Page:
Financial Services Debated as U.S., EU Wrap Sessions

Negotiators from the U.S. and European Union will discuss financial services, agriculture and environmental issues today as they wrap up the first round of talks on what would be the world’s largest trade deal.

Throughout the week, negotiators outlined their positions on issues including government procurement, market access for industrial goods, intellectual property and labor, U.S. chief negotiator Dan Mullaney said today at a news conference.

“The goal of this first round was to walk through, cover, all of the major areas that may be addressed,” Mullaney said.

The U.S. and 28-nation EU, which already have the world’s largest bilateral economic relationship, are seeking to deepen ties and overcome sluggish growth on both sides of the Atlantic. The accord, known as the Trans-Atlantic Trade and Investment Partnership, would create a zone with about $33 trillion in annual output.

Officials are trying to eliminate tariffs on trans-Atlantic trade, worth about $10.5 billion a year, and drop regulatory barriers to trade. The two sides for years have sparred over farm support and health and safety standards for goods including foods and chemicals. Negotiators are also discussing the extent to which financial services and digital privacy may be part of a final accord.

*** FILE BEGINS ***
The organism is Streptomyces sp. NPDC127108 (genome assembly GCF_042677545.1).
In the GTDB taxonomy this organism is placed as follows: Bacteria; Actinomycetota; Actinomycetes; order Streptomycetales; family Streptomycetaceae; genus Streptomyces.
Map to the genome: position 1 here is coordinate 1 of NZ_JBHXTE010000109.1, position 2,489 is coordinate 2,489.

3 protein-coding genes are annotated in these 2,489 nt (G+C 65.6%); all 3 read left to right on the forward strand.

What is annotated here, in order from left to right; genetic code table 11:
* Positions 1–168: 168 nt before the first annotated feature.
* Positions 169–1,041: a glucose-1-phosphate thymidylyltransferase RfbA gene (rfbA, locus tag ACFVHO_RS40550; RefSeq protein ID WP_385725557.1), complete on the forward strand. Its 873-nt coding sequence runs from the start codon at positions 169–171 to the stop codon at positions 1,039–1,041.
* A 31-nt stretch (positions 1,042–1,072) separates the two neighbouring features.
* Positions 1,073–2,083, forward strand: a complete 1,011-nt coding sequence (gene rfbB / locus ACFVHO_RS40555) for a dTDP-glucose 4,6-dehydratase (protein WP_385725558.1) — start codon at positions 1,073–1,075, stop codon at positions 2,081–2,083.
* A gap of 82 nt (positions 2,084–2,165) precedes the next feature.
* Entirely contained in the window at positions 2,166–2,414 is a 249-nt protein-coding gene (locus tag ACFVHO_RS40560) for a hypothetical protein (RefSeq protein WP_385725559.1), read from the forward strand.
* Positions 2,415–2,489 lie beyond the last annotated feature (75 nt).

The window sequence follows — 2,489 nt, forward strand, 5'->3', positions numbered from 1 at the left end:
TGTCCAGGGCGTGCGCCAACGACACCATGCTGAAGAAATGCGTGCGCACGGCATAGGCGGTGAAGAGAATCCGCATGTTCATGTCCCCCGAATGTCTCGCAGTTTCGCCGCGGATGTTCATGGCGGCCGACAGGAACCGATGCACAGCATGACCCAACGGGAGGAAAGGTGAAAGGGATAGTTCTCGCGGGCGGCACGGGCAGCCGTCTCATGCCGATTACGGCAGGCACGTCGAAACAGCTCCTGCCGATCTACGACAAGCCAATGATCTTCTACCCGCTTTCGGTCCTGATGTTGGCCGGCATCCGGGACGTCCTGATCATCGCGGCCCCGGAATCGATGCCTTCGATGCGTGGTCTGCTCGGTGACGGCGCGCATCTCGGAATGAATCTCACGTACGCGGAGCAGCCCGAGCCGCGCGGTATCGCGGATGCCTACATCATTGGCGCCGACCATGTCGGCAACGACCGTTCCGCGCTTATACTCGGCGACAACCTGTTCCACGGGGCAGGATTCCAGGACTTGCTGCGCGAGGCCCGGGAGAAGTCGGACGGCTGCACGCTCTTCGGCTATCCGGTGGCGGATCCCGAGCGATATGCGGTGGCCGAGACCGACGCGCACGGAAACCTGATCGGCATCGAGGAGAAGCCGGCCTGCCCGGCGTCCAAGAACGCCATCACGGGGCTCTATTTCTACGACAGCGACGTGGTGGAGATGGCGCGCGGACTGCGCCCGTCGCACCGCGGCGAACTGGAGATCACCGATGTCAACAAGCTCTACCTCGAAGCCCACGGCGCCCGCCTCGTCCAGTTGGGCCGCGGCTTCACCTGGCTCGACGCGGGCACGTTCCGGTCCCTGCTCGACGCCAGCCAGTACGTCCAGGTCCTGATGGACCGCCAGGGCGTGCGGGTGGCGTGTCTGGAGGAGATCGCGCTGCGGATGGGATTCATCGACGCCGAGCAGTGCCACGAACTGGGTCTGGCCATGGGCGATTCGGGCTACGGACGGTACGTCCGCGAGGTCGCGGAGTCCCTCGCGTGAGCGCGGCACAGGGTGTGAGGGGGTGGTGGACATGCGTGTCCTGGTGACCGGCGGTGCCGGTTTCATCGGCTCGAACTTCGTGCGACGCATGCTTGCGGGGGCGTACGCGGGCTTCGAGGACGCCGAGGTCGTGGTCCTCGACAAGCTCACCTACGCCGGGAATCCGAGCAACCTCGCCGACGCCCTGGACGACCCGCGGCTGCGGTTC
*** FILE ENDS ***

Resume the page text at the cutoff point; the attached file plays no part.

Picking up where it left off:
Ignacio Garcia Bercero, the EU’s chief negotiator, said it would be premature to determine which issues will be the most difficult areas as the talks unfold.

The discussions this week were overshadowed by allegations of U.S. spying at EU diplomatic mission buildings in Washington and New York.

U.S. and EU officials are meeting separately to discuss intelligence gathering, Mullaney said. “Those topics did not come up among the trade negotiators this week,” Mullaney said.

The next round of talks will be in Brussels in October, Garcia Bercero said.

“It’s important to us that we arrive at a deal quickly,” Mullaney said. “It’s even more important that we get the agreement right.”

To contact the reporter on this story: Brian Wingfield in Washington at

To contact the editor responsible for this story: Jon Morgan at

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